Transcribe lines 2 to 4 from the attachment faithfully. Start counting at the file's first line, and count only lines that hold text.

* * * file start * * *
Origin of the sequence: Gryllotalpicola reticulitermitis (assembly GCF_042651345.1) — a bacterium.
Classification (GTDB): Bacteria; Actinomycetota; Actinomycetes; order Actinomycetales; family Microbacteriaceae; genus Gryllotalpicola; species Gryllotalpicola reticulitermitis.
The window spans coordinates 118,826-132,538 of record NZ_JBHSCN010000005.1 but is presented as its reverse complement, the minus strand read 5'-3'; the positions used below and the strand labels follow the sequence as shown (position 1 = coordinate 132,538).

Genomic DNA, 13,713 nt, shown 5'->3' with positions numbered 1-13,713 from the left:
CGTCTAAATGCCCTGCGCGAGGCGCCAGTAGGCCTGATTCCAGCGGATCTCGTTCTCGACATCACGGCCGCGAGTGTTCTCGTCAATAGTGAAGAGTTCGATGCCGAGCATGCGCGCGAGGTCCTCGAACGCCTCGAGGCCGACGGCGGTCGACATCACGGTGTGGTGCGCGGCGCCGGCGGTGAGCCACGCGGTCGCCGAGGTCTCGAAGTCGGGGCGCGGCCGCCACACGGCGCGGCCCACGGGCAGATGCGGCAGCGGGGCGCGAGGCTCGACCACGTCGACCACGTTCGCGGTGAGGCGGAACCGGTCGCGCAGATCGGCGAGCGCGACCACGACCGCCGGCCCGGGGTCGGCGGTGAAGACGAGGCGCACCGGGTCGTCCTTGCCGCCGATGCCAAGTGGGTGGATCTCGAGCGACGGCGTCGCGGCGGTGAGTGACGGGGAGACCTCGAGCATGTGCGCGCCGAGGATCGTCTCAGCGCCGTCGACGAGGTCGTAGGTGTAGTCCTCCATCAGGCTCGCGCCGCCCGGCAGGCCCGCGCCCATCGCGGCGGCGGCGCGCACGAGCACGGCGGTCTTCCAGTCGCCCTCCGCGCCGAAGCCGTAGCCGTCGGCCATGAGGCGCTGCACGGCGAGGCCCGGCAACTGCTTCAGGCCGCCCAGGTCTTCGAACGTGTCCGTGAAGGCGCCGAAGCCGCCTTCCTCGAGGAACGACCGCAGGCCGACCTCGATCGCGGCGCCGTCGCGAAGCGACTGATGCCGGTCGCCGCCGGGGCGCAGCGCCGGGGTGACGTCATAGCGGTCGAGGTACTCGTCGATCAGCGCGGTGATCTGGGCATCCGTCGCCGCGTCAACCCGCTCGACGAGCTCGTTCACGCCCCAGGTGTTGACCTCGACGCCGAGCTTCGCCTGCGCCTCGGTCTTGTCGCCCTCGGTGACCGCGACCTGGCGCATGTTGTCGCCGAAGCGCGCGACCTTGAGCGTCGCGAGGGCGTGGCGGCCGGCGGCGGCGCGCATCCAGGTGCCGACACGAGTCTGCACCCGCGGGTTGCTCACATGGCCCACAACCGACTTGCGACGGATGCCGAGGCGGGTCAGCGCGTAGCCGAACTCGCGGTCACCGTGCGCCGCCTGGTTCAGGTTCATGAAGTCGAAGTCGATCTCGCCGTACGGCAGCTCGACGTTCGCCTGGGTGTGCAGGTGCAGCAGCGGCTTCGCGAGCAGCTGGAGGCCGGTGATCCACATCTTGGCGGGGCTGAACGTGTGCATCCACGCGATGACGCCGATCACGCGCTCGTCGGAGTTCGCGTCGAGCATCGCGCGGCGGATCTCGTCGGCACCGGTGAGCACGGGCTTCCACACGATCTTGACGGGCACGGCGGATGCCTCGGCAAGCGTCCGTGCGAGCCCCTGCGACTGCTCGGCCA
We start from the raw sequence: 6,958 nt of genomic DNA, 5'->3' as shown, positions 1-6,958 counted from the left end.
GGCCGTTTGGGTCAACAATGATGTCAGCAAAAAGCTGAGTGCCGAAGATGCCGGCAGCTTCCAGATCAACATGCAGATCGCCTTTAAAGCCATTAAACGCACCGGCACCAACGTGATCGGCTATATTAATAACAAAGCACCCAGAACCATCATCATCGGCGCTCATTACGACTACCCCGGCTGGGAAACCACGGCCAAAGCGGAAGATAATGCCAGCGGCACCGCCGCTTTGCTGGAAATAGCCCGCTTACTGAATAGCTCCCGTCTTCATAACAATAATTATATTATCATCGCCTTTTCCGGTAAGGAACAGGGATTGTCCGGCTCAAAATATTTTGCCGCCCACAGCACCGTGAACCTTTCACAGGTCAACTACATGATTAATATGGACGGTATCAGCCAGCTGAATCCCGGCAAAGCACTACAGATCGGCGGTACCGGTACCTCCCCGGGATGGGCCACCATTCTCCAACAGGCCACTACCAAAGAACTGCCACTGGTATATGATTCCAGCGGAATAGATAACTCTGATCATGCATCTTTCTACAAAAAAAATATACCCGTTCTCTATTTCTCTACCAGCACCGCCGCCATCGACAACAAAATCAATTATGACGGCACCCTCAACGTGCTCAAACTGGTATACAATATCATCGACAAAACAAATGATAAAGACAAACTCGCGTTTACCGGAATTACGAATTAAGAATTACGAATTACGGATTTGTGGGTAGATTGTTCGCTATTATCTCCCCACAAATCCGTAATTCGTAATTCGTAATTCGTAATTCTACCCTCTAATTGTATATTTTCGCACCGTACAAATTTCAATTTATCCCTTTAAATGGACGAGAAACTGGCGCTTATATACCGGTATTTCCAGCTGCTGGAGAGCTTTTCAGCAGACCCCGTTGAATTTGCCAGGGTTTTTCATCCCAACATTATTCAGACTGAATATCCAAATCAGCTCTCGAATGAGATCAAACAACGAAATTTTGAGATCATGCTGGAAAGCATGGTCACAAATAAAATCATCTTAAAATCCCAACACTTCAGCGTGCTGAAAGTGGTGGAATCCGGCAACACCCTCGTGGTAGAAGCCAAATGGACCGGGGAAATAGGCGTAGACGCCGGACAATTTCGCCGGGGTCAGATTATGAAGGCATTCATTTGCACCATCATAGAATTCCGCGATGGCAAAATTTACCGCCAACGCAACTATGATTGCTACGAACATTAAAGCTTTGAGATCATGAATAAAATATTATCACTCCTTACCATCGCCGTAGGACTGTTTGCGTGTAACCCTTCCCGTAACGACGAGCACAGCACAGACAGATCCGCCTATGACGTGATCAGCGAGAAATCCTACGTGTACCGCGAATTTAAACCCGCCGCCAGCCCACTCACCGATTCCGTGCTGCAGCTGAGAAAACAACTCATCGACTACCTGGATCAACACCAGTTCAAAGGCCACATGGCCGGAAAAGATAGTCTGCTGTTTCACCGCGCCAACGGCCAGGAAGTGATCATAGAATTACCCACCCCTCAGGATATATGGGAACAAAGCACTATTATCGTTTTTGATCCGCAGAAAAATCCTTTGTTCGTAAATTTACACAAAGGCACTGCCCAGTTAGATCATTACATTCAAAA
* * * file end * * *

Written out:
Classification (GTDB): Bacteria; Actinomycetota; Actinomycetes; order Actinomycetales; family Microbacteriaceae; genus Gryllotalpicola; species Gryllotalpicola reticulitermitis.
The window spans coordinates 118,826-132,538 of record NZ_JBHSCN010000005.1 but is presented as its reverse complement, the minus strand read 5'-3'; the positions used below and the strand labels follow the sequence as shown (position 1 = coordinate 132,538).

Genomic DNA, 13,713 nt, shown 5'->3' with positions numbered 1-13,713 from the left: